Interestingly, IPART's draft report suggests that the New South Wales Government should steer away from affordable housing programs, focusing on using its available resources to assist those with the greatest need instead. Given discussions at the national level around the development of an Affordable Housing Bond Aggregator, and the potential for Inclusionary Zoning policies to be introduced through a range of planning reforms, it may soon be possible for community housing landlords to pursue growth of their affordable housing portfolios without the direct involvement of a NSW State Government program. In any case, we're inclined to agree that if faced with a choice between growing affordable housing or social housing portfolios, it's social housing that should get the nod.

***
IPART is calling for written responses to its draft report by 12 May 2017. They will hold a public hearing in Dubbo on 2 May 2017, and another in Sydney on 9 May 2017. For more information and details on how to contribute your own feedback, visit their website at this link here.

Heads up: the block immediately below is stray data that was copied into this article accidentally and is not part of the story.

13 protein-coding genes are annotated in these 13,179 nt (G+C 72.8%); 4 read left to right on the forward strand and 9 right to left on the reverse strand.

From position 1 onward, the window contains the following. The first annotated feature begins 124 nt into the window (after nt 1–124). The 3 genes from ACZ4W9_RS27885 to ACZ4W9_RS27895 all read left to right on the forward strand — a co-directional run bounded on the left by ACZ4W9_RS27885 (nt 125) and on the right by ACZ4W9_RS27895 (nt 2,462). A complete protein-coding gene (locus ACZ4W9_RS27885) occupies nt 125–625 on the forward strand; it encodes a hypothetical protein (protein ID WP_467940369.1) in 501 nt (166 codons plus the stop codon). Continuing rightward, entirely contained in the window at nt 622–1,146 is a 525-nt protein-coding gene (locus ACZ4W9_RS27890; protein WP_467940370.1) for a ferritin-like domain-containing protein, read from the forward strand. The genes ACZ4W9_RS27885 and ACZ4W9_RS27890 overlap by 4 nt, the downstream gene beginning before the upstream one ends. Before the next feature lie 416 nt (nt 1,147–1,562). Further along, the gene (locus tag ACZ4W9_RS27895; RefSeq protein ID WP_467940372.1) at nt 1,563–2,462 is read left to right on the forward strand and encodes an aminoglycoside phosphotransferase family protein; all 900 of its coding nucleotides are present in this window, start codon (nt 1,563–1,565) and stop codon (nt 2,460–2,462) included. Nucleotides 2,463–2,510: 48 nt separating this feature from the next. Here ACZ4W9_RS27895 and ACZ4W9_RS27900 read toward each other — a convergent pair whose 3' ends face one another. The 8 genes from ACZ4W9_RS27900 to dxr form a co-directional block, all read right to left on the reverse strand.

3 comments:

  1. A good article. NSW appears determined to not address the real issues where ever possible, however.

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    1. I agree wholeheartedly Anonymous brother, as a Social Housing tenant for 22 years I have personally witnessed money wasted on maintenance alone with double handling of jobs, inferior work standards and general unreliability. Instead of conducting a full analysis of processes band-aid solutions are produced and never really fully employed. I wonder how bad it needs be to have a full inquiry instead of tossing the political football back and forth.

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  2. Some good suggestions in the draft report. But i for one don,t trust the system to get it right. I am an approved occupant and worried about my future, even if i had a fulltime job i dont think i would be able to afford anything decent in the private market, yet these managers get to decide if i stay or go, it,s extremly unsettling and hard to contain the anger, australia is not in a good place with housing affordability.